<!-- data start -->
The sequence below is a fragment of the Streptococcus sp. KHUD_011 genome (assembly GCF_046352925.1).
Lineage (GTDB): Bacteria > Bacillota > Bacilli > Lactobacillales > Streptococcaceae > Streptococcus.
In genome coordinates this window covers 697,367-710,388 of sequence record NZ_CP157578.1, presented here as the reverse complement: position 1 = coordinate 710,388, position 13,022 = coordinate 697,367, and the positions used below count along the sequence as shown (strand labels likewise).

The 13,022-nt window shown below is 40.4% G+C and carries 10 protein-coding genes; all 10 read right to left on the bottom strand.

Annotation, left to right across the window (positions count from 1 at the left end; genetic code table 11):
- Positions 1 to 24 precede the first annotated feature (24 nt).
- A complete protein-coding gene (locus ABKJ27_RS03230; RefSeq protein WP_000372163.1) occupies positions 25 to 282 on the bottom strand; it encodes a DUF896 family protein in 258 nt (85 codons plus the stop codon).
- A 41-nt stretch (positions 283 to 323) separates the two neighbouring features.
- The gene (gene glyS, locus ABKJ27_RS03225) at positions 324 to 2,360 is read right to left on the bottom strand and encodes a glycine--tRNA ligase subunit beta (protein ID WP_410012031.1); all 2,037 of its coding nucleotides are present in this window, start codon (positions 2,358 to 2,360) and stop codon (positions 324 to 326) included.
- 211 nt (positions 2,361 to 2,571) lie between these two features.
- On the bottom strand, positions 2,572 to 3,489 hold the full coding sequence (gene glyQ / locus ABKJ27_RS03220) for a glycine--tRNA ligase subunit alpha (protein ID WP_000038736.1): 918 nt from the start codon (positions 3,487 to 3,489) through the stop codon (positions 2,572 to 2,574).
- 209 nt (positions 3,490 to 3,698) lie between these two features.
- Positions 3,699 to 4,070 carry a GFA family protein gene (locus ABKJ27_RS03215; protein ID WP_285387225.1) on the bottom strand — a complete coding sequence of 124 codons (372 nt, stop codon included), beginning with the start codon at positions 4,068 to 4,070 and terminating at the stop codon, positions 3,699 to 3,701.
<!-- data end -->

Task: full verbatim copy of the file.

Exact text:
The sequence below is a fragment of the Streptococcus sp. KHUD_011 genome (assembly GCF_046352925.1).
Lineage (GTDB): Bacteria > Bacillota > Bacilli > Lactobacillales > Streptococcaceae > Streptococcus.
In genome coordinates this window covers 697,367-710,388 of sequence record NZ_CP157578.1, presented here as the reverse complement: position 1 = coordinate 710,388, position 13,022 = coordinate 697,367, and the positions used below count along the sequence as shown (strand labels likewise).

The 13,022-nt window shown below is 40.4% G+C and carries 10 protein-coding genes; all 10 read right to left on the bottom strand.

Annotation, left to right across the window (positions count from 1 at the left end; genetic code table 11):
- Positions 1 to 24 precede the first annotated feature (24 nt).
- A complete protein-coding gene (locus ABKJ27_RS03230; RefSeq protein WP_000372163.1) occupies positions 25 to 282 on the bottom strand; it encodes a DUF896 family protein in 258 nt (85 codons plus the stop codon).
- A 41-nt stretch (positions 283 to 323) separates the two neighbouring features.
- The gene (gene glyS, locus ABKJ27_RS03225) at positions 324 to 2,360 is read right to left on the bottom strand and encodes a glycine--tRNA ligase subunit beta (protein ID WP_410012031.1); all 2,037 of its coding nucleotides are present in this window, start codon (positions 2,358 to 2,360) and stop codon (positions 324 to 326) included.
- 211 nt (positions 2,361 to 2,571) lie between these two features.
- On the bottom strand, positions 2,572 to 3,489 hold the full coding sequence (gene glyQ / locus ABKJ27_RS03220) for a glycine--tRNA ligase subunit alpha (protein ID WP_000038736.1): 918 nt from the start codon (positions 3,487 to 3,489) through the stop codon (positions 2,572 to 2,574).
- 209 nt (positions 3,490 to 3,698) lie between these two features.
- Positions 3,699 to 4,070 carry a GFA family protein gene (locus ABKJ27_RS03215; protein ID WP_285387225.1) on the bottom strand — a complete coding sequence of 124 codons (372 nt, stop codon included), beginning with the start codon at positions 4,068 to 4,070 and terminating at the stop codon, positions 3,699 to 3,701.